110,000 supporters call for an end to the illegal hunting of the pink river dolphin
With the help of our supporters, we’re calling on the Colombia government to stop the Amazon pink river dolphin (Boto) from being slaughtered for illegal use as fishing bait to catch Piracatinga, a type of catfish.
In the Brazilian Amazon, thousands of Boto dolphins per year are illegally hunted, primarily for bait to catch Piracatinga. During a hunt, dolphins are corralled into nets and harpooned by fishermen. The dolphins are then tied by their tail flukes to submerged trees, usually while still alive, and left until the fishermen return to later kill them. This practice of keeping the wounded dolphins underwater makes it hard for fishermen to be caught in possession of Boto bait, which is illegal, by authorities.
According to researchers, the Boto population is shrinking at a dangerous rate of 10% per year, with reports of hunts also coming from Peru, Bolivia, and Ecuador.
Earlier this year, we partnered with other organizations to persuade the Brazilian government to introduce a five-year ban on Piracatinga commercial fishing, beginning January 2015. During this time, the Brazilian government will work with the national fishing industry to develop different ways of catching Piracatinga, as well as alternative means of employment for fishermen. The government has also committed to creating a governmental task force to protect the dolphins.
It’s now Colombia’s turn
We’re now asking the Colombian government to make the same commitment as Brazil to stop the sale and purchase of fish caught with Boto bait.
Colombia is one of the biggest consumers of Piracatinga. Piracatinga caught using Botos is illegally exported to Colombia, meaning Colombian consumers buy the fish without realizing it was caught by these cruel methods. Piracatinga is also deceptively sold and marketed as capaz, a type of fish widely consumed in Colombia whose population is depleted due to overfishing.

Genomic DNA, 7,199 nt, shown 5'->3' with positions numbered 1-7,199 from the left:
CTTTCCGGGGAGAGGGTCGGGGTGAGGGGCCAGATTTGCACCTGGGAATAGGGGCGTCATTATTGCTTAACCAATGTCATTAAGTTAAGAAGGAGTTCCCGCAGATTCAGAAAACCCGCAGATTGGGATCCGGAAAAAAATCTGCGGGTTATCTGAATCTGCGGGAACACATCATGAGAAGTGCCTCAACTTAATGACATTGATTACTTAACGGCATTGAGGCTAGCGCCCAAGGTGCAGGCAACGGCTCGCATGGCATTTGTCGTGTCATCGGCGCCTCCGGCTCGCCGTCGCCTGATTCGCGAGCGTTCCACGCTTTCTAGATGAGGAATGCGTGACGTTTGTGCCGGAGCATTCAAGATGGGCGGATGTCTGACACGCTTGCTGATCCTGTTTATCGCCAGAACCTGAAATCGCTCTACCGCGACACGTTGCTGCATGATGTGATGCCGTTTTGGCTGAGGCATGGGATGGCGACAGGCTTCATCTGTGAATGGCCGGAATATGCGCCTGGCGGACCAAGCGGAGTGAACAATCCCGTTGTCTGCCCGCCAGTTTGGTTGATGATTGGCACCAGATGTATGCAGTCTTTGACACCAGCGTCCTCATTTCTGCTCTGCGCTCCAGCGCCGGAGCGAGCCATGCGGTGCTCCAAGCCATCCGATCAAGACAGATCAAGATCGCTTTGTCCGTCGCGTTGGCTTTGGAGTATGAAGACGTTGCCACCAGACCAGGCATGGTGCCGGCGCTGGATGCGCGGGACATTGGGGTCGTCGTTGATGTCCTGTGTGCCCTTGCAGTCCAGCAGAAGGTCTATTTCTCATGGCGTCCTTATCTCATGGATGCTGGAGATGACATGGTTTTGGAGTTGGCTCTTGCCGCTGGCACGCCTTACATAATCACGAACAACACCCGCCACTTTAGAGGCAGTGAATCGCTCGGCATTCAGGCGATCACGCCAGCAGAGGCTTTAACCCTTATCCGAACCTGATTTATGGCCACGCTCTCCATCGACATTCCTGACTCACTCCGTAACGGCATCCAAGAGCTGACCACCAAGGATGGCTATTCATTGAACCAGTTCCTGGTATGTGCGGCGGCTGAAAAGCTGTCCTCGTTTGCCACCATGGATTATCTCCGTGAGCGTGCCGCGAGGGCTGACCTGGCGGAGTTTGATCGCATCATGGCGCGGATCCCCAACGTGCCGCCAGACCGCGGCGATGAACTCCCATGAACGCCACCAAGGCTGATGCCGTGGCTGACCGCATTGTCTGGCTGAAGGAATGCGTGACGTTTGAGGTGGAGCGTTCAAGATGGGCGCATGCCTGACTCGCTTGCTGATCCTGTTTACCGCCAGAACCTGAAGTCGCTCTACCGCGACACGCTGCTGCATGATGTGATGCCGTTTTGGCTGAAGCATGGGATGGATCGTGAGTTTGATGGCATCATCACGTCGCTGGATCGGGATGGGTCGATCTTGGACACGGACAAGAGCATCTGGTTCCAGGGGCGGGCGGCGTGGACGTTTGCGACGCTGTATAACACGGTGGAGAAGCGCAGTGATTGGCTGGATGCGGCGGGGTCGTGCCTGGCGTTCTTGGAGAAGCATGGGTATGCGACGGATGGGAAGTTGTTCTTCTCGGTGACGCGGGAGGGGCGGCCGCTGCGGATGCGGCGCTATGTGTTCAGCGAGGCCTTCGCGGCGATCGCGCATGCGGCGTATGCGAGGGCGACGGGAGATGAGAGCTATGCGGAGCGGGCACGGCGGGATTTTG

Roberto Vieto, Wildlife Campaigns Officer at World Animal Protection says, “The pain and stress these beautiful animals endure is unimaginable. The Botos may struggle to free themselves for days before finally dying. And although their capture is illegal, enforcement of this law has been poor. This means the fishermen carrying out such cruelty and the intermediaries who buy the fish have rarely been caught. We need to stop these hunts now and find sustainable alternatives for the fishermen’s livelihoods, so they can provide for their families without cruelty towards dolphins.”
Roberto continues, “We’ll be working hard over the next few months to persuade the Colombian government to stop the commercialization of piracatinga imported from Brazil and also to look at ways that enforcement of laws protecting the dolphins can be improved in Brazil. We are also educating Colombian consumers that buy capaz, as they don’t know that they’re actually consuming piracatinga caught with Boto bait and smuggled into the country.”
Image by Alvaro Leiva Age